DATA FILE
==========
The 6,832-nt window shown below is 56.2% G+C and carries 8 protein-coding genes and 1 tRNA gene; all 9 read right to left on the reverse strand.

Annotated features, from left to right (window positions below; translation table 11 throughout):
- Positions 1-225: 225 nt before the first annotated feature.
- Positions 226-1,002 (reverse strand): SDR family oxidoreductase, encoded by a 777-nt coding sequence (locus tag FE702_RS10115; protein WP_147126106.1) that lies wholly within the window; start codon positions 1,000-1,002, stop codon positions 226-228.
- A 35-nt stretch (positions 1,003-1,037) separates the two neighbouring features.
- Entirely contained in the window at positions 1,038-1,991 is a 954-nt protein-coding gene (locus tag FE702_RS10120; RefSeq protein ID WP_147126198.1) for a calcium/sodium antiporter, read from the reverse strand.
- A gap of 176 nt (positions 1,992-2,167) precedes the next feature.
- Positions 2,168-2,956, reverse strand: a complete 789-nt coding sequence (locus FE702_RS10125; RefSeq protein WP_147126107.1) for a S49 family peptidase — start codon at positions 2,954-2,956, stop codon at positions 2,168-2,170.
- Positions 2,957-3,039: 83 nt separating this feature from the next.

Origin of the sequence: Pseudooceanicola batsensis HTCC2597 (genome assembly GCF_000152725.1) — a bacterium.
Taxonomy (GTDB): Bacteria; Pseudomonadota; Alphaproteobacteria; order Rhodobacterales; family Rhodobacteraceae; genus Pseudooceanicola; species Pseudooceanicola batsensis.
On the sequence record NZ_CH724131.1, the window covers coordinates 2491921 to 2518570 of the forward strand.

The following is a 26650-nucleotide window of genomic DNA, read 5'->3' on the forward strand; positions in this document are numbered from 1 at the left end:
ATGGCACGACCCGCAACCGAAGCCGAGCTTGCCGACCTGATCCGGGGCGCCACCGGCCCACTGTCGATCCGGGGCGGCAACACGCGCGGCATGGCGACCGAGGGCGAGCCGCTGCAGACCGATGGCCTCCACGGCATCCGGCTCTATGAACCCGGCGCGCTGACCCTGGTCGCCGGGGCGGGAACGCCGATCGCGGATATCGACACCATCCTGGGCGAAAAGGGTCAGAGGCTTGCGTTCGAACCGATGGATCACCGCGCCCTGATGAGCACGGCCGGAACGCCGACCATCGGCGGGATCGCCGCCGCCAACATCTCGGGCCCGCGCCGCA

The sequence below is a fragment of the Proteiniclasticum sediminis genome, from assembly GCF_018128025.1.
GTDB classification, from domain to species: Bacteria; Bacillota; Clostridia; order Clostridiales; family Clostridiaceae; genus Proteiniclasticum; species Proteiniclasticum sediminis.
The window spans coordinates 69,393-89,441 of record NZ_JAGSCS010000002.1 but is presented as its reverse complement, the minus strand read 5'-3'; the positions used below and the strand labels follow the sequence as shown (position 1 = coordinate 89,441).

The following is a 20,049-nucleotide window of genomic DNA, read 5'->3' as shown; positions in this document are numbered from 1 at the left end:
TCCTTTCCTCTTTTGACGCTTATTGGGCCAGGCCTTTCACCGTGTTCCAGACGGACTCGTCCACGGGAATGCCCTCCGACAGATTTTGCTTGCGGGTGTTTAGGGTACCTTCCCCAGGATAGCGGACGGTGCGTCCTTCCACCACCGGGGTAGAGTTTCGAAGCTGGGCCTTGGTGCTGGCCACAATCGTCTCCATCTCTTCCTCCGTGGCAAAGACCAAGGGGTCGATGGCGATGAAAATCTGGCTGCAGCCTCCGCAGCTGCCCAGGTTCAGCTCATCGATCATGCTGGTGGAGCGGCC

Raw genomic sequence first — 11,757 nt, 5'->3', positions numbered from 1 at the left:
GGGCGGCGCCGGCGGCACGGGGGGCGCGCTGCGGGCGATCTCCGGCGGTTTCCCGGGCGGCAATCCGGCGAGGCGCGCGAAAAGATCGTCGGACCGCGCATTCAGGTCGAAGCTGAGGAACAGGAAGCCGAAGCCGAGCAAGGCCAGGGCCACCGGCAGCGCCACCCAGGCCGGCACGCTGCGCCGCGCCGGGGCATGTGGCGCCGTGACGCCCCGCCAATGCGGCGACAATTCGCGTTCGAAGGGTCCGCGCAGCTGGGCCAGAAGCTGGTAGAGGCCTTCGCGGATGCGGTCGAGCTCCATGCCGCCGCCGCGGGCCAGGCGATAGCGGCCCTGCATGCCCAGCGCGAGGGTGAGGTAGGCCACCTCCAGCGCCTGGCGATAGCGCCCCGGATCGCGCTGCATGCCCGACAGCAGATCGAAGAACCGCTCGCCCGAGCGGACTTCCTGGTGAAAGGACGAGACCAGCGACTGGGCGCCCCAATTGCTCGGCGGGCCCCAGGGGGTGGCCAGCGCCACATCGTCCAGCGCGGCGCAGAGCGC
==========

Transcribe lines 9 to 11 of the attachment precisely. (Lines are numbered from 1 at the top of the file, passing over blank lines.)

- Positions 2,957-3,039: 83 nt separating this feature from the next.

Origin of the sequence: Pseudooceanicola batsensis HTCC2597 (genome assembly GCF_000152725.1) — a bacterium.
Taxonomy (GTDB): Bacteria; Pseudomonadota; Alphaproteobacteria; order Rhodobacterales; family Rhodobacteraceae; genus Pseudooceanicola; species Pseudooceanicola batsensis.